Biden says ‘The pandemic is over,’ but health experts disagree

In an interview with '60 Minutes', the president said the pandemic is over, but much work remains. Physicians rejected the assessment and noted hundreds are dying each day.

In a wide-ranging interview on the season premiere of “60 Minutes” Sunday night, President Biden surprised many health experts by saying, “The pandemic is over.”

Responding to a question from CBS journalist Scott Pelley, Biden also said, “We still have a problem with COVID. We're still doing a lotta work on it. It's-- but the pandemic is over. if you notice, no one's wearing masks. Everybody seems to be in pretty good shape. And so I think it's changing.” (Here’s the transcript of the interview.)

Many healthcare experts cringed at the president’s assessment.

Esther Choo, an emergency physician and researcher, wrote on Twitter, “The pandemic is not over, and acting like it is harming its ability to *ever* be over.” Just last week, she wrote in a piece for MSNBC, “The pandemic is marching along quite robustly.”

While COVID-19 deaths and hospitalizations are well below the peaks of last winter, the virus continues to take a toll.

After Biden’s interview aired, Eric Topol, a physician, author and professor of molecular medicine at Scripps Research, said on Twitter, “Wish this was true. What's over is @POTUS's and our government's will to get ahead of it, with magical thinking on the new bivalent boosters.”

Topol added Biden’s statement ignores the reality of long Covid, the likelihood of new variants, and “our current incapability for blocking infections and transmission.”

Gavin Yamey, director of global health and public policy at Duke University, disagreed with the president in a piece for Time magazine. The headline: “Biden is wrong, the COVID-19 pandemic isn’t over.” Yamey said the pandemic will end, but we’re not at the finish line.

“The major problem with the President saying the pandemic is ‘over’ is that it could impede our efforts to reach low endemic levels,” Yamey wrote. “For example, Congress is less likely to renew funding for COVID-19 measures if the pandemic has ‘ended.’”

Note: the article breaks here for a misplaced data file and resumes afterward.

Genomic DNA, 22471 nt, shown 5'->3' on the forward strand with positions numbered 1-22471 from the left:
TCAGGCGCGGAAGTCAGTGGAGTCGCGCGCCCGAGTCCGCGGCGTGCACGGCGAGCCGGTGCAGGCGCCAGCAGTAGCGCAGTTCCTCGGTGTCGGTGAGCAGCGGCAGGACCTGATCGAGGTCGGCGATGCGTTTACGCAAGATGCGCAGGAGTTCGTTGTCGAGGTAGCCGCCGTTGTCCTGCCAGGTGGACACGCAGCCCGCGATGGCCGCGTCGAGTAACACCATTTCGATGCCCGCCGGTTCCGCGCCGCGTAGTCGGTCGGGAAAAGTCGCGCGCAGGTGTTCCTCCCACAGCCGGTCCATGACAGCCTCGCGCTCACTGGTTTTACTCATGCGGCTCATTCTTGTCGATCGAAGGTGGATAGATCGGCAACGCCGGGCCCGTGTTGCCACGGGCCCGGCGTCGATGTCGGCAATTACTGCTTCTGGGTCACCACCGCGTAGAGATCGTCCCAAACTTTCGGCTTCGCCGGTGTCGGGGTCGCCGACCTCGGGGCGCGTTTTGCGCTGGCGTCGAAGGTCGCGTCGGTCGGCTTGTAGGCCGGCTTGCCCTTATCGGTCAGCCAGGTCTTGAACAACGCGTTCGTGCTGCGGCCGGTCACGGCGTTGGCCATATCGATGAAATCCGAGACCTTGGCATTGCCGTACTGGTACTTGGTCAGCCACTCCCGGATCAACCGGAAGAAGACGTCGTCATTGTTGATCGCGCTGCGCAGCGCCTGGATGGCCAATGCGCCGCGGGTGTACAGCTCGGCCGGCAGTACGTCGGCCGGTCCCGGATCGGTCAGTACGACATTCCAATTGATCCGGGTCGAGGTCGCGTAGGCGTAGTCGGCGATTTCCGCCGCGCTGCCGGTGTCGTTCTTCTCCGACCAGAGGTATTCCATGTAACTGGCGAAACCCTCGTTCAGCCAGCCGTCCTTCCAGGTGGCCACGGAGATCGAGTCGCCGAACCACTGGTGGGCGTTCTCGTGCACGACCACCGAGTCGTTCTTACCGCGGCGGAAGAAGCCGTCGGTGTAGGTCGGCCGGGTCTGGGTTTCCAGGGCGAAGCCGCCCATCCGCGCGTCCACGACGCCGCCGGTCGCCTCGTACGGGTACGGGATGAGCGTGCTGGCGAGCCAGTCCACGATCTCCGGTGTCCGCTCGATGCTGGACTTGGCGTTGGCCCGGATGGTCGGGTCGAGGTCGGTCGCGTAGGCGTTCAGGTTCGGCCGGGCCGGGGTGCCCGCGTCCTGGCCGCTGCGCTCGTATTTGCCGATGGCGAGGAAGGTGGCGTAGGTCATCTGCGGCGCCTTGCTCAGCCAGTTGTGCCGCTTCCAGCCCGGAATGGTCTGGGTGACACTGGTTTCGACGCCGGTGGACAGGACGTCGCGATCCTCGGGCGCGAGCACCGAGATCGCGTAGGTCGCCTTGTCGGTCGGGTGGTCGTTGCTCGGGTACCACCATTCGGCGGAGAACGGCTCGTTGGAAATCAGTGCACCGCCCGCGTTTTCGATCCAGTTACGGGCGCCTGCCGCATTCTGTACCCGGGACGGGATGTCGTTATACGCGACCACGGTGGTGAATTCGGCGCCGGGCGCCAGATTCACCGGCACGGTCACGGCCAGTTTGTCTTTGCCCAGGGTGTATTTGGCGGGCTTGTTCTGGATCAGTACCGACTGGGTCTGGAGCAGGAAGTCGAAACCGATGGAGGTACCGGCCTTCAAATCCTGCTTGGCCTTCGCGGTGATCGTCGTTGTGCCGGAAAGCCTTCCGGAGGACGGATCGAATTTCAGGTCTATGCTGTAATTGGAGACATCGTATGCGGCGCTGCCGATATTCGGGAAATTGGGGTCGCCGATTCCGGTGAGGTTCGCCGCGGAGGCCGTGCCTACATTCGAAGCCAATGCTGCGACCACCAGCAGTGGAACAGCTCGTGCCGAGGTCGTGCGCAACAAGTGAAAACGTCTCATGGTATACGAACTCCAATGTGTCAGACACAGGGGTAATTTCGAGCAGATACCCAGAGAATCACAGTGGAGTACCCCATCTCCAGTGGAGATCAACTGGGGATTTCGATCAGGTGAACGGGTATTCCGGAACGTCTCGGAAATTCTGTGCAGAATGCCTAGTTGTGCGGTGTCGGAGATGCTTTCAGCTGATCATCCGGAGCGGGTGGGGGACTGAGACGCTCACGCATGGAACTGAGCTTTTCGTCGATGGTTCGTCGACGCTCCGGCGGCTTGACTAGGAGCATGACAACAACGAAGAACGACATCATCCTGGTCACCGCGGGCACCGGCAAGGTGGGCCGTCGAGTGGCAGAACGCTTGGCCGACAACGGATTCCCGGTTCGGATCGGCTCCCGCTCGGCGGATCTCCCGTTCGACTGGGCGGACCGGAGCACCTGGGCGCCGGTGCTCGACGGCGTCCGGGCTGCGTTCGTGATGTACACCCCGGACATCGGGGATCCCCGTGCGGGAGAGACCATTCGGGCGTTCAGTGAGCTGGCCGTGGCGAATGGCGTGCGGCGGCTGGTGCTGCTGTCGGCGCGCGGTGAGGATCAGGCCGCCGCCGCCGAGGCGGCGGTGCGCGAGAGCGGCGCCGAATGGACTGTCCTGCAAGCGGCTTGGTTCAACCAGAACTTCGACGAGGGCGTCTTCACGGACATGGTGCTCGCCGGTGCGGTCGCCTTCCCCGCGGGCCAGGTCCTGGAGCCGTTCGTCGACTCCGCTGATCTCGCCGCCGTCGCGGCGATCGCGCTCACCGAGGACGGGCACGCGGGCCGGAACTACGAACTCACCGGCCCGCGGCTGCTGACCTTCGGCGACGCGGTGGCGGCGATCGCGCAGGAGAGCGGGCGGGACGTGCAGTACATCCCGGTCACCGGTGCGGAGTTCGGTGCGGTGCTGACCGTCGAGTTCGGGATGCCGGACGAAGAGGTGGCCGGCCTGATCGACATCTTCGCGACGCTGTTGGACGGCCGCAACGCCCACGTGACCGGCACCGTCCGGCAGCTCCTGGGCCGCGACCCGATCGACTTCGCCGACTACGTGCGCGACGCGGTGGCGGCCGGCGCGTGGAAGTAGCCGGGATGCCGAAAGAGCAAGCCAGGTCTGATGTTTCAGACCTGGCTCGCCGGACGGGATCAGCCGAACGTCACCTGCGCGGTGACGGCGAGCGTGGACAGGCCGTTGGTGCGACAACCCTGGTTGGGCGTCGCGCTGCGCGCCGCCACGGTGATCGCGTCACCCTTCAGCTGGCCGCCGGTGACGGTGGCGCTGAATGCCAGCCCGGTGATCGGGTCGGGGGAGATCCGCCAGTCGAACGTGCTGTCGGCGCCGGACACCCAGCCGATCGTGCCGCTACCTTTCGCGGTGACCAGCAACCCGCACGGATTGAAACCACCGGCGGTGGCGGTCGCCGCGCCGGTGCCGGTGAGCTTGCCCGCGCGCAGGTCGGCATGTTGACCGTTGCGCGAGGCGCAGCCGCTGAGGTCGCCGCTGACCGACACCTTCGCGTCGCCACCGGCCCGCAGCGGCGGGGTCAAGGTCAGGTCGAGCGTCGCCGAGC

Hospitals have been urging Biden and Congress to approve more federal aid. While acknowledging federal aid helped sustain hospitals in the pandemic, they also say they haven’t received aid for the influx of COVID-19 patients infected with the Delta and Omicron variants.

Rick Pollack, president of the American Hospital Association, has urged the president and lawmakers to support American hospitals. More than half of U.S. hospitals could end 2022 in negative margins as hospitals are losing billions, the AHA said in a report last week. Hospitals and health systems are also anxious to continue waivers for key services, including telehealth, that are tied to the COVID-19 public health emergency.

In a media call last week, Pollack also pointed out the fight against COVID-19 hasn’t ended. Hospitals continue to treat COVID-19 patients, along with a host of patients who deferred care in the pandemic and are now requiring longer hospital stays.

Hundreds are dying each day due to COVID-19 (the 7-day average is 410, The Washington Post reports). The 7-day average of COVID-19 hospitalizations is just over 24,000, according to the U.S. Centers for Disease Control and Prevention.

Jorge Caballero, who co-founded Coders Against COVID, a collaborative to address data gaps in the pandemic, said on Twitter that he feared “saying the 'pandemic is over' will directly lead to preventable illness and death.”

The Biden administration sought to clarify the messaging on the pandemic.

Sarah Lovenheim, a spokeswoman for the U.S. Department of Health and Human Services, reiterated Monday that the COVID-19 public health emergency remains in effect.

“HHS will provide a 60-day notice to states before any possible termination or expiration,” Lovenheim posted on Twitter. “As we’ve done previously, we’ll continue to lean on the science to determine the length of the PHE.”

Health officials are also urging the continuation of the public health emergency so millions won't lose health coverage. When the emergency declaration expires and Medicaid's continuous enrollment provision ends, the health department projects as many as 15 million Americans could lose coverage.

Anthony S. Fauci, the federal government’s chief expert on infectious diseases, told The Washington Post, “We still have a lot of work to do to get it down to a low enough level that we would feel comfortable with it.”

“I’m not comfortable with 400 deaths per day,” Fauci said in the interview.